The moral of the story is this – if you want to help the poor get into housing don’t incentivize bad lending practices. There are far less distortionary ways to subsidize housing for the poor. In pandering to its Democrat base, the Clinton administration’s enforcement of the CRA gave an easy pathway to lenders to compliance – make loans to people who nornally would be declined a loan. Raines’ tenure at Fannie Mae is one of the crucial root causes of the crisis that the left doesn’t want to investigate. Absent the directives and remuneration incentives that incentivised Fannie and Freddie, the green light to buy subprime MBSs would not have been the trigger to the lending frenzy to this market. Markets move to fill niches and voids – yes to make money. But these were niches that government action created and absent the CRA and Fannie/Freddie’s blatant and I believe politically motivated interventions (house the poor), home lenders would have had no choice but to continue with safe lending practices. MBSs would’ve remained rock solid very low risk investments because the loans inside them would have only been advanced to borrowers with the credit and income to reliably service the debt. A housing bubble would have been more muted and far less economically damaging when it came time for the inevitable correction.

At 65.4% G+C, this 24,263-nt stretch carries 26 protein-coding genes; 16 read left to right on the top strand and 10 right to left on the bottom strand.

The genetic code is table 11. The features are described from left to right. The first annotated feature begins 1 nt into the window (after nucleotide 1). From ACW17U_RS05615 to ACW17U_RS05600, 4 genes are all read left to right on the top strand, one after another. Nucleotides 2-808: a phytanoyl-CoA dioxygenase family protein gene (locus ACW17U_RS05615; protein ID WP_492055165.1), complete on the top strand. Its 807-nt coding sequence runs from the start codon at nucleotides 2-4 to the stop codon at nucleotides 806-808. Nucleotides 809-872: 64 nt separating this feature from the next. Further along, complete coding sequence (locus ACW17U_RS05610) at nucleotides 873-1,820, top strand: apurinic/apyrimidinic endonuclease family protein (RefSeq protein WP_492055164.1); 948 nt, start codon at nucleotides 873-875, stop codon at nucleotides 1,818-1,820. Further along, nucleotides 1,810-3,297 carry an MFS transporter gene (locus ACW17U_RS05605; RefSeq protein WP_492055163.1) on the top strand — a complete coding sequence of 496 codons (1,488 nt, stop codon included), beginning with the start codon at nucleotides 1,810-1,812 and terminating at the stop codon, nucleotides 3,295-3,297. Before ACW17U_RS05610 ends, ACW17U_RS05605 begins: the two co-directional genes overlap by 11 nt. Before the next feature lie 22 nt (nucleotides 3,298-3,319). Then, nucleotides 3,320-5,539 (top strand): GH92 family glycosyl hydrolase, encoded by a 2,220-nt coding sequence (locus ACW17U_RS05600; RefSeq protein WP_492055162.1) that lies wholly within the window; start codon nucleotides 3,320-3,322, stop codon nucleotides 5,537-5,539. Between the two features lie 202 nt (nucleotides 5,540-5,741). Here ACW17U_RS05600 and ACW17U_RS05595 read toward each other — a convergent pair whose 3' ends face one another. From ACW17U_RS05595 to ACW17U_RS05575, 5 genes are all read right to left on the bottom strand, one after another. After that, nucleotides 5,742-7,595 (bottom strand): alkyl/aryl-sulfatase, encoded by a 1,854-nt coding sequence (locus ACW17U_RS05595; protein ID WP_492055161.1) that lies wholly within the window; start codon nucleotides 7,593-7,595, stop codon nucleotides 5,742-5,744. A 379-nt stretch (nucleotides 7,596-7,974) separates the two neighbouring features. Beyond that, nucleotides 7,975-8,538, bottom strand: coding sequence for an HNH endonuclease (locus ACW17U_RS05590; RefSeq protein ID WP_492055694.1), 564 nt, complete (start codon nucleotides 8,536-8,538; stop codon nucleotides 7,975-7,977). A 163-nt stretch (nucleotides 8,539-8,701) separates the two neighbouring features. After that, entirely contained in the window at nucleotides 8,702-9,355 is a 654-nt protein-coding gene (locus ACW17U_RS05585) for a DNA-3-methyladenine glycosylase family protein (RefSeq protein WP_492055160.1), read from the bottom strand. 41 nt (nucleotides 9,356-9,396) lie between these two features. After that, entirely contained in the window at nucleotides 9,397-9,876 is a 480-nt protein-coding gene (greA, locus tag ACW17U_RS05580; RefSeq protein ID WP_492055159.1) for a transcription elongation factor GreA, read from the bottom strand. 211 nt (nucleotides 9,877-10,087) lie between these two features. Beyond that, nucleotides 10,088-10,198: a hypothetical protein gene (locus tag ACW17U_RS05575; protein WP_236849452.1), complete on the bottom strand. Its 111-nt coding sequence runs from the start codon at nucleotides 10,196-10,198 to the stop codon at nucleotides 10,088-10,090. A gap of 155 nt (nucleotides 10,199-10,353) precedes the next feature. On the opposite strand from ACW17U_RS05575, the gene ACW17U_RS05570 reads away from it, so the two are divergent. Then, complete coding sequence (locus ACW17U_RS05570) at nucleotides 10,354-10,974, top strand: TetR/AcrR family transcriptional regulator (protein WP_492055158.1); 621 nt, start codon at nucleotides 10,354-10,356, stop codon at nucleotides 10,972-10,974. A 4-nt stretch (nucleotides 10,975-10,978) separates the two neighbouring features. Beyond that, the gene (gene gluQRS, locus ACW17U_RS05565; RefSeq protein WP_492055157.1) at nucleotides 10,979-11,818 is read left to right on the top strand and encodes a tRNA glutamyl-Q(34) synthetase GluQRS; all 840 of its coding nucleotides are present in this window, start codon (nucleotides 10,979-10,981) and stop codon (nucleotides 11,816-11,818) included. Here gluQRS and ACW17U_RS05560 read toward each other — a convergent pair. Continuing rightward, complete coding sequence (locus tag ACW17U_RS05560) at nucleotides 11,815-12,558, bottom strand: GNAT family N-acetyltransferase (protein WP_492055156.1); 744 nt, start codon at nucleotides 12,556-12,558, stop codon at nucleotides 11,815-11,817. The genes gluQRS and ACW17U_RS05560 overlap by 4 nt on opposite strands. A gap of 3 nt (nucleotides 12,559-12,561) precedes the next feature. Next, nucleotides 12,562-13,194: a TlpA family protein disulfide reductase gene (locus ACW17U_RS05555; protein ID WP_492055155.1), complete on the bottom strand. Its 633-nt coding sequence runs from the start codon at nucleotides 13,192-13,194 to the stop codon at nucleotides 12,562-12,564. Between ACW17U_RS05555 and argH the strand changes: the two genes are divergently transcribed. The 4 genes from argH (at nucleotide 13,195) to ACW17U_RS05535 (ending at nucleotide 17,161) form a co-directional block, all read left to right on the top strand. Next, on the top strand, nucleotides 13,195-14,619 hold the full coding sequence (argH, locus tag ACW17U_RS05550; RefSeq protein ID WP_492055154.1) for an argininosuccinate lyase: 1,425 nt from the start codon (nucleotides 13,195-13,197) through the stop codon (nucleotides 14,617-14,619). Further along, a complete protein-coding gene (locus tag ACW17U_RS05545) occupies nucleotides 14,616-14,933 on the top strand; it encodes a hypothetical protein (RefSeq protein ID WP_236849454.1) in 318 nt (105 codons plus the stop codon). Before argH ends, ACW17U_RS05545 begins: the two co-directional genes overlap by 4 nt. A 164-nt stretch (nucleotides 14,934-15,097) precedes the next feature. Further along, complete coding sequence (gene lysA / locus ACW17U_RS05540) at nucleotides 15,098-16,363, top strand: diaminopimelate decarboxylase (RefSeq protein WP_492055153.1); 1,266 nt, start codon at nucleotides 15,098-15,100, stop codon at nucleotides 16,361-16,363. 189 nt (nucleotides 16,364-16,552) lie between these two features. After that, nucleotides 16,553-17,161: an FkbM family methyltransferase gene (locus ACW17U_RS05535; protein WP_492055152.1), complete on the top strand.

Yoza still can’t figure out the difference between a loan and a guarantee. “Inside Job” is a predictable Michael Moore type leftist spin on the collapse. If you are going to comment on finance industry matters it pays to be informed rather than rely on slogans and ideologically infused analyses.

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  101. Kimble (4,440 comments) says:

    In pandering to its Democrat base…

    I dont think it was just the Dems. The benefits of home ownership were acknowledged by Republicans for years as well. I reckon it might be something to do with home ownership favouring the incumbent.

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  102. Yoza (1,879 comments) says:

    Kimble, did you read any of the responses in the comments underneath Mishkin’s feeble attempt at self justification, there weren’t many compliments. I would urge anyone to read the link Kimble posted if they want a bit of a laugh. Here’s one of my favourites so far:

    “As a colleague of Mishkin’s, I cringed when I read his rebuttal, above, just as I cringed when I first saw the film. It is shameless in every sense of that word. And, sadly, it is wrong: Based on his appearance in Inside Job, Mishkin does have a future on the silver screen in typecast roles of men who are crooks or fools; foolish crooks or crooked fools.

    Many of his colleagues feel as I do. We all feel disgraced by him and wish he’d do the honorable thing: resign.”

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  103. Kimble (4,440 comments) says:

    Yoza, you are a paedophile and a serial arsonist. I can say that because I am a colleague of yours.

    I assume you will be turning yourself in to the police at the earliest opportunity because an anonymous person on the internet made some unfounded assertions about you. Thats the rule, isnt it?

    What was the name of that “colleague” of Mishkins? Mad Colleague? Yeah, thats legit.

    Anyone who goes and reads the comments will see it is the same rabble of fanboy cheerleaders that jump in to defend Michael Moore’s craptastic fuckyoumentaries as depicting an “underlying truth”. Looks like the article was linked to somewhere else, sending a steady stream of know-it-all, econ-rage-tards to leave comments.